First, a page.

One other amusing, at least to me, side note. You may recall the band Vertical Horizon from back in the late 90s/early 2000s. My sophomore year college roommate was obsessed with them long before they ever signed with a major record label and put out the album you probably know if you know them at all. She got me really into them too. Thus when Idina was introducing the people in the band playing with her and she said an on the bass Seth Hurley I was like wait is this the same bass playing Seth Hurley that was in Vertical Horizon back in the day? I looked it up as soon as i got home and sure enough it totally was. He apparently has played bass in backing bands for a trillion people since he left Vertical Horizon, but this is the first time he’s ever popped up for me again at least in a way that I’ve been aware of. It amused me.

It was really a wonderful concert and worth every penny of the not so cheap ticket.

California Trip

It’s been radio silence around these parts recently because I’ve been traveling a lot. My final trip across the country in June was an 11 day trip to California. The American Library Association’s annual conference was held in San Francisco this year. My husband’s parents live about 4 hours north of San Francisco in Redding, California. Since I was going to be so close already we decided it was an opportune time to make a visit out to see them. We don’t get out there as often as we probably should because it’s a pain to get there. You can fly direct into Redding with a connection and for a ton of money, or still pay a lot but fly into another airport direct and then drive up. This time we flew in and out of Oakland because there’s a direct flight to there from Baltimore on Southwest.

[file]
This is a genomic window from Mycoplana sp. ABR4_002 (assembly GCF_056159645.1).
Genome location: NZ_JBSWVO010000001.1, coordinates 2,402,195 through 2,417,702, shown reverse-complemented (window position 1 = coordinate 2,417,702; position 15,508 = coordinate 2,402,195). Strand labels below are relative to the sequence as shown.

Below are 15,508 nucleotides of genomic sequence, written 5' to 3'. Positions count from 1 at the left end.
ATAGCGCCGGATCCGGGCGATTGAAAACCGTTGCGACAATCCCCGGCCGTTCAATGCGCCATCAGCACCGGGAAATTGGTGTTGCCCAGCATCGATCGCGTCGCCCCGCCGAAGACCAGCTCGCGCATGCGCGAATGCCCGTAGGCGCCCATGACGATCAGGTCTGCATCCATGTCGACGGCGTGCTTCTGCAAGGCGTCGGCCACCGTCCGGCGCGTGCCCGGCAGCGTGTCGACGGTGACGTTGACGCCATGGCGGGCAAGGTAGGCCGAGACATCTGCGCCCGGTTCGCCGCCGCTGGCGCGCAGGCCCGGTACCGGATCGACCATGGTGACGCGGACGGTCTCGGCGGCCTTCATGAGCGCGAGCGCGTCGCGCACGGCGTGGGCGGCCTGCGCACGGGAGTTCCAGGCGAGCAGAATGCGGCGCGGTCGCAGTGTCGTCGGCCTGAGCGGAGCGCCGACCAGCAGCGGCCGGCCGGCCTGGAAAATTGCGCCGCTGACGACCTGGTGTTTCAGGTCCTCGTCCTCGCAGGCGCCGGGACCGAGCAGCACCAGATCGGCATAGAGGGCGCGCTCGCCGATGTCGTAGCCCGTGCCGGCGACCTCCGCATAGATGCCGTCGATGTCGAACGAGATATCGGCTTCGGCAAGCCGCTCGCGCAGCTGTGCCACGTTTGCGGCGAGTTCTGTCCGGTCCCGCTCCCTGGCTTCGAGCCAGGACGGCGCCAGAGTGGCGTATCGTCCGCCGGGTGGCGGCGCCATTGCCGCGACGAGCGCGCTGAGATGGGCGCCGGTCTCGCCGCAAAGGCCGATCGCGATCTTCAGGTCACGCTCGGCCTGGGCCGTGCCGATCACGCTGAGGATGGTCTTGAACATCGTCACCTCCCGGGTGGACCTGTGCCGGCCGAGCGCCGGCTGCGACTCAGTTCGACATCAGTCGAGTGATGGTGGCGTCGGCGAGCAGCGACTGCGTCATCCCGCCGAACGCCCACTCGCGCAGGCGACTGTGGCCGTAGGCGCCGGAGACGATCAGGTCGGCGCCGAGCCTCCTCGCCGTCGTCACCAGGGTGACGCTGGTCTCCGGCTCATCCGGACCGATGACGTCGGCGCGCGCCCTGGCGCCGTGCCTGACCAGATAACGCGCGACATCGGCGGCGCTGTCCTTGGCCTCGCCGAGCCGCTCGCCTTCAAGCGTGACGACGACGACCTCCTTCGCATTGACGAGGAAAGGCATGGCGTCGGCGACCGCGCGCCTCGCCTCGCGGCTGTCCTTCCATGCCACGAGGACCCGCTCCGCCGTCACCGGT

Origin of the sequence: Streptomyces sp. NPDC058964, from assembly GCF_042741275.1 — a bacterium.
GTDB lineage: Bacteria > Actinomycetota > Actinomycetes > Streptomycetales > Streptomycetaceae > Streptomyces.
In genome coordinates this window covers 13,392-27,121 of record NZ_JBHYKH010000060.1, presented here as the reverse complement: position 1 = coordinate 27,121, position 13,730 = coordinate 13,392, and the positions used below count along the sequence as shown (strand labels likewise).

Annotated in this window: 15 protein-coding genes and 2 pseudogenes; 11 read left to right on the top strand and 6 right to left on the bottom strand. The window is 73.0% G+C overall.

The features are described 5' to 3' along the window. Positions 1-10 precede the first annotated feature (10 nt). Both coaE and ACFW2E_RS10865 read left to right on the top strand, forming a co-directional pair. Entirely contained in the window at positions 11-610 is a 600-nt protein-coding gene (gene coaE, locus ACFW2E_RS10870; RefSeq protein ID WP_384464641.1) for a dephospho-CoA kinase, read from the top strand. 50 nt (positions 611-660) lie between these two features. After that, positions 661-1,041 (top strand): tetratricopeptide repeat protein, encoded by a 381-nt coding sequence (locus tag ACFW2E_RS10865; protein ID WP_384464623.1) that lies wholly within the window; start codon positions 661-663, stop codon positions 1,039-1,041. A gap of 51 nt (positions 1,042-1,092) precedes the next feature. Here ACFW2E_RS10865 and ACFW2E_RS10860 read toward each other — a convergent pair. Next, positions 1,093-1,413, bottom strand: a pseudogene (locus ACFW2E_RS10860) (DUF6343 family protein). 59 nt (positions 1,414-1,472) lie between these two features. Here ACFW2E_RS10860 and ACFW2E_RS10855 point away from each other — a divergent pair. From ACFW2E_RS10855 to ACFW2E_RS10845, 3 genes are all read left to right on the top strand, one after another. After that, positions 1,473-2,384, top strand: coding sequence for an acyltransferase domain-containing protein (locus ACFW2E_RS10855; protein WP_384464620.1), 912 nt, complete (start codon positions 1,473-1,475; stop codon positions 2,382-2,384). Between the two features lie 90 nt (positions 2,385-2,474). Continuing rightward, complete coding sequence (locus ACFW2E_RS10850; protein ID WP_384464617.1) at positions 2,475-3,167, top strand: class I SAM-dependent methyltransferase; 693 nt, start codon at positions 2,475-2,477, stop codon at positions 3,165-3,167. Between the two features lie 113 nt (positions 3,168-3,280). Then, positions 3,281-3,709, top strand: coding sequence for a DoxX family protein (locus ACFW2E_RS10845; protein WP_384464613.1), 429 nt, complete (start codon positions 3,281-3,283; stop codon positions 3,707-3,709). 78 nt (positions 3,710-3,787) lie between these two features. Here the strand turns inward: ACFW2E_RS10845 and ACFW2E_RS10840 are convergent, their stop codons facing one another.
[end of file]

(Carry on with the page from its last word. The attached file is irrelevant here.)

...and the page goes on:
Unfortunately our flight out was delayed by 3 hours, which was not ideal. It meant we didn’t actually get to Redding until what felt like 2 in the morning our time. The one nice thing about the flight was that serendipitously our friend Julie wound up on our flight heading out to Oakland for an entirely different reason. She moved away from Baltimore last year, so it was nice to get to catch up with her for a few hours while we were flying across the country.

We were there on Father’s Day, so we went out to a late lunch/early dinner with Paul’s parents and his aunt and uncle who live just down the street from his parents. They also took me out later in the week to celebrate my birthday which had recently passed. There’s not much to do in actual Redding itself, but there are some interesting places to go not too far away.

One day we drove about an hour to McArthur-Burney State Park. We hiked the short way down to Burney Falls waterfall and then around until we reached the recreation area on Britton Lake. It was a beautiful day to spend outdoors and the park was lovely.

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After spending four days in Redding we drove back down to Oakland and dropped off our rental car at the airport then hopped an Uber into San Francisco. Happily my best friend from college Teresa and her husband Brian moved out to San Francisco at the beginning of the year so we were able to stay with them while I was in town for the conference. It was a nice bonus to get to visit with some good friends who I don’t get to see often enough.

My conference didn’t start and Paul didn’t fly back to Baltimore until Friday, so we spent Thursday playing tourist in San Francisco. I had been once before and done most of the major touristy things. Paul hadn’t really done any of them so I told him it was up to him what we were going to do. We started off the morning with a walking tour of the Civic Center area of the city, which has all the major government buildings. It was a free tour put on by the City Guides program out of the San Francisco Public Library. We actually didn’t really do much walking, staying in just a tiny little area, but it was still interesting. Our guide was super enthusiastic and knowledgeable. The tour ended inside of City Hall, which is pretty impressive. There were a ton of people getting married while we were in there. These were not what you would think of as a typical city hall wedding. A lot of them seemed to be real formal affairs with wedding parties in tow. I guess with the backdrop such as it was people wanted to get married there.